Illinois Public Community College Department Chair Roles and Role Conflict
Author(s)Young, Kristine M
Community College Education Administration
Community College Leadership
Educational Administration and Supervision
Higher Education and Teaching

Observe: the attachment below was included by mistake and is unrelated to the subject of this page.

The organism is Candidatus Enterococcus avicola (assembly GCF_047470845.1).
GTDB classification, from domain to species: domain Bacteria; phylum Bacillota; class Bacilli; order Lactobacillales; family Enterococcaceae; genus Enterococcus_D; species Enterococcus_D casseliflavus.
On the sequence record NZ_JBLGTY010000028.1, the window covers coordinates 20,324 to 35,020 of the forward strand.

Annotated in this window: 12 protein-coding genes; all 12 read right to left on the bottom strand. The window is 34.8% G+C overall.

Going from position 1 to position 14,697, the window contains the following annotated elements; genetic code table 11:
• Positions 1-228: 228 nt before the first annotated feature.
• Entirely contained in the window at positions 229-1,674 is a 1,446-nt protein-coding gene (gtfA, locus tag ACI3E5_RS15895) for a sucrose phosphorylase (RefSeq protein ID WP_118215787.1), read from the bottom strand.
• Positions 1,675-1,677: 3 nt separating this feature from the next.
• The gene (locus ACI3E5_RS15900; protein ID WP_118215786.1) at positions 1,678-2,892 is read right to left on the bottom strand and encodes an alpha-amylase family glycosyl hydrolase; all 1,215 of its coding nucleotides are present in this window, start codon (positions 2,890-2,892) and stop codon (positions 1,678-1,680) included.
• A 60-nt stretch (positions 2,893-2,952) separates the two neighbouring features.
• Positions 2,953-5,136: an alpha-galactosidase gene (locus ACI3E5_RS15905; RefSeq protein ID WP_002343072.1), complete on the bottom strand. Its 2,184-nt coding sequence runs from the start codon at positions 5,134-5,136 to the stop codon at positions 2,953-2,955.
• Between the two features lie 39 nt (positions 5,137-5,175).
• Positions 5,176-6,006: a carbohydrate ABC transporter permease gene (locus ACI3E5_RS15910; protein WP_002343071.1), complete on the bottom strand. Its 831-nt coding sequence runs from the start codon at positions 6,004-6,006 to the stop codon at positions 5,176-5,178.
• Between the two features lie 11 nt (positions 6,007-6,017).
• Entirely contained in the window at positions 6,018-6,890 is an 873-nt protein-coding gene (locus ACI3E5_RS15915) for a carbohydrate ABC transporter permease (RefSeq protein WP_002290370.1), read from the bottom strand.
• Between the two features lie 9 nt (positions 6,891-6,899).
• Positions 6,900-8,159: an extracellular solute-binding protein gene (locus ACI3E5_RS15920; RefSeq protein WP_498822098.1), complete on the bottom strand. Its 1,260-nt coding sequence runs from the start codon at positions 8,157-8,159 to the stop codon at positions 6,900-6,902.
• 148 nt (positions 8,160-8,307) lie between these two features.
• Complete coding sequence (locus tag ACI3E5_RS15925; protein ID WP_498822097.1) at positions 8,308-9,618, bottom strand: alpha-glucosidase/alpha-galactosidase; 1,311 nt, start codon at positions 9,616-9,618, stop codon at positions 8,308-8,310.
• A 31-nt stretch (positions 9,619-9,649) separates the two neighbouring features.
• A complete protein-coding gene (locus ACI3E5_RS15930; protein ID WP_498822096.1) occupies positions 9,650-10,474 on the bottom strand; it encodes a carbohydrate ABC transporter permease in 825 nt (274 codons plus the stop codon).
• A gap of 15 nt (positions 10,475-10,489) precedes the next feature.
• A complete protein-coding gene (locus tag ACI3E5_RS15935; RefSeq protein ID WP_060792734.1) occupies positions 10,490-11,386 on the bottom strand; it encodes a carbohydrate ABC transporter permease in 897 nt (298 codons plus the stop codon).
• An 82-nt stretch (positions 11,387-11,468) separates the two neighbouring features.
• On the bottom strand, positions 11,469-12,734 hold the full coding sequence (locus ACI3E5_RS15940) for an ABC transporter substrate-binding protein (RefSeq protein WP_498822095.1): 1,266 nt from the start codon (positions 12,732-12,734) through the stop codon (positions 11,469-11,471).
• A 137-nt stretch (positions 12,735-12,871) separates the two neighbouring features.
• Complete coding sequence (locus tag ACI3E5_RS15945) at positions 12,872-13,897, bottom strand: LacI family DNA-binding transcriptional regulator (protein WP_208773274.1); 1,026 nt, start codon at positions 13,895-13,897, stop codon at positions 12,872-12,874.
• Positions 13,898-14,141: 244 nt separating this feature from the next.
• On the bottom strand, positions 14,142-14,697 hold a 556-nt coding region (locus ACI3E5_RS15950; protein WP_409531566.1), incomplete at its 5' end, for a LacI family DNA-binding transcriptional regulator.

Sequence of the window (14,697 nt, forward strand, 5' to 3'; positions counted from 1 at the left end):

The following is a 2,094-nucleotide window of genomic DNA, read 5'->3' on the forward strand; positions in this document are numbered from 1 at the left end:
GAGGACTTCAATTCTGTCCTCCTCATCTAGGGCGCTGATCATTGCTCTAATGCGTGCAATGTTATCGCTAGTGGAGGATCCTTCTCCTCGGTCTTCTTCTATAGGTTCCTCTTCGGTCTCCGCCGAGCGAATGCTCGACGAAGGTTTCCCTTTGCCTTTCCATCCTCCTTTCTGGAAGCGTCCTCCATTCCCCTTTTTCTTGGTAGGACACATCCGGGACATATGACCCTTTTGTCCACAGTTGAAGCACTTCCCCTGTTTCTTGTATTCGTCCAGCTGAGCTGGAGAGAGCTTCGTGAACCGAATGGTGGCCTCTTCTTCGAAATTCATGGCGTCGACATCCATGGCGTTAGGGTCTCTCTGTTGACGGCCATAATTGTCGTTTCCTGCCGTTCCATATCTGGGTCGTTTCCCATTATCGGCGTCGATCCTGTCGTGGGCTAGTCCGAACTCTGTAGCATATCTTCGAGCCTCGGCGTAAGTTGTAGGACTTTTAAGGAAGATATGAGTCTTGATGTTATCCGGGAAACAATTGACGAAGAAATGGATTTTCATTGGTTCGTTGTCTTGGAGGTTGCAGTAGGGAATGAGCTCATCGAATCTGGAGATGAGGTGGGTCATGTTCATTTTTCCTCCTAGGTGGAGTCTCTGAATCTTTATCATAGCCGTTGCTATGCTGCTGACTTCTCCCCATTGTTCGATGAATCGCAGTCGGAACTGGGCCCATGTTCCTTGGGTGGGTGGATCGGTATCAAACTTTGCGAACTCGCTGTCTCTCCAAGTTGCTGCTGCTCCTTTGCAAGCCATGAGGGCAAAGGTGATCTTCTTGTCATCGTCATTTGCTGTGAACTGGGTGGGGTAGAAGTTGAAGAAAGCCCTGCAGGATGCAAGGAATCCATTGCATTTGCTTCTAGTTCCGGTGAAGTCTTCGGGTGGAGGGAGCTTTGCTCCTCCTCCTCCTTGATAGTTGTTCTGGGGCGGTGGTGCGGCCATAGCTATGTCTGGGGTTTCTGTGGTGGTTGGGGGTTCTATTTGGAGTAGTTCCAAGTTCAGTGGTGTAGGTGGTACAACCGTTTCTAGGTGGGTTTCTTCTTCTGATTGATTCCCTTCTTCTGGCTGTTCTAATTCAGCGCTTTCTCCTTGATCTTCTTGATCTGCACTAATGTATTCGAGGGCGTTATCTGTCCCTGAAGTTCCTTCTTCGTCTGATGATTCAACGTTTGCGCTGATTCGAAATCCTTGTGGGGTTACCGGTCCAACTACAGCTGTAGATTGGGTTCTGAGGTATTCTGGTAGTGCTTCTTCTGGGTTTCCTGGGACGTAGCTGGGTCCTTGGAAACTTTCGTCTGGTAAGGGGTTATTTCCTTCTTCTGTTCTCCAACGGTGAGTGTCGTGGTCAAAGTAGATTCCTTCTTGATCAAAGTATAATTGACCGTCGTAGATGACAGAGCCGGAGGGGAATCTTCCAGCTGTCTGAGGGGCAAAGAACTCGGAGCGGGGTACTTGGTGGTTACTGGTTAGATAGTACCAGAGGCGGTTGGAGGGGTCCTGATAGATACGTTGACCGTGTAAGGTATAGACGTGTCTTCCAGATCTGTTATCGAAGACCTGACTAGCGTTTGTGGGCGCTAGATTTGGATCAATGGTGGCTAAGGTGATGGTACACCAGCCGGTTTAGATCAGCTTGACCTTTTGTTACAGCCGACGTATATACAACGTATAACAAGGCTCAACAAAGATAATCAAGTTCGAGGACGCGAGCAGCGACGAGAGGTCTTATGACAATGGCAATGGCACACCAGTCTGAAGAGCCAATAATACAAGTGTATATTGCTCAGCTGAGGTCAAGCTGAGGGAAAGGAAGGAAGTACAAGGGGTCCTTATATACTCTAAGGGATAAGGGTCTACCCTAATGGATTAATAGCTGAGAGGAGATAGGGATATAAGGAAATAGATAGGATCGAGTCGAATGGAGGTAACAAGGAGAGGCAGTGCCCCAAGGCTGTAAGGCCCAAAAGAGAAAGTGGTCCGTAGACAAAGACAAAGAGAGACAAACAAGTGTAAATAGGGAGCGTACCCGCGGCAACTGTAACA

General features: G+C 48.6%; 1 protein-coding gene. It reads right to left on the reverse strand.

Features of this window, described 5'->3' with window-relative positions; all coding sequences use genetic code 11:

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AbstractThis research had two purposes: to determine community college department chair roles and to determine whether role conflict exists for the status of Illinois public community college department chair. The research was divided into two phases. In Phase I, community college department chair role factors were determined. Using ratings of importance reported by a sample of Illinois public community college department chairs on a modified version of Carroll and Gmelch’s (1992) department chair duty questionnaire, principal components analysis was employed to determine an underlying factor structure. Five factors were determined and interpreted as department chair roles: Department Leader, Resource Manager, Faculty Leader, Instructional Manager, and Teacher and Student Adviser. It was also determined whether the importance placed on department chair roles varied by department chair characteristic variables of academic discipline, departmental disciplinary composition, size of department, length of service as chair, whether the chair was elected by faculty or selected by administration, number of years served as a full-time faculty member prior to becoming department chair, and teaching load. Results indicated that certain characteristic variables of Illinois public community college department chairs influence the importance they ascribe to department chair roles. It was also determined in Phase I that role conflict and role overload exist to a mild to moderate extent for the Illinois public community college department chair status. In addition, a specific expression of role overload, namely, department chairs spending an inordinate amount of time performing roles they find of greater importance, may have been determined. In Phase II, the complete role set of department chairs, faculty, and the chief academic officer at one Illinois public community college was studied. It was determined that with minor exceptions, full-time faculty, part-time faculty, and the chief academic officer ascribed the same level of importance to the roles determined in Phase I as did the department chairs. Additionally, no statistically significant differences were found on the importance ascribed to department chair roles based on departmental disciplinary composition or length of faculty service by full and part-time faculty.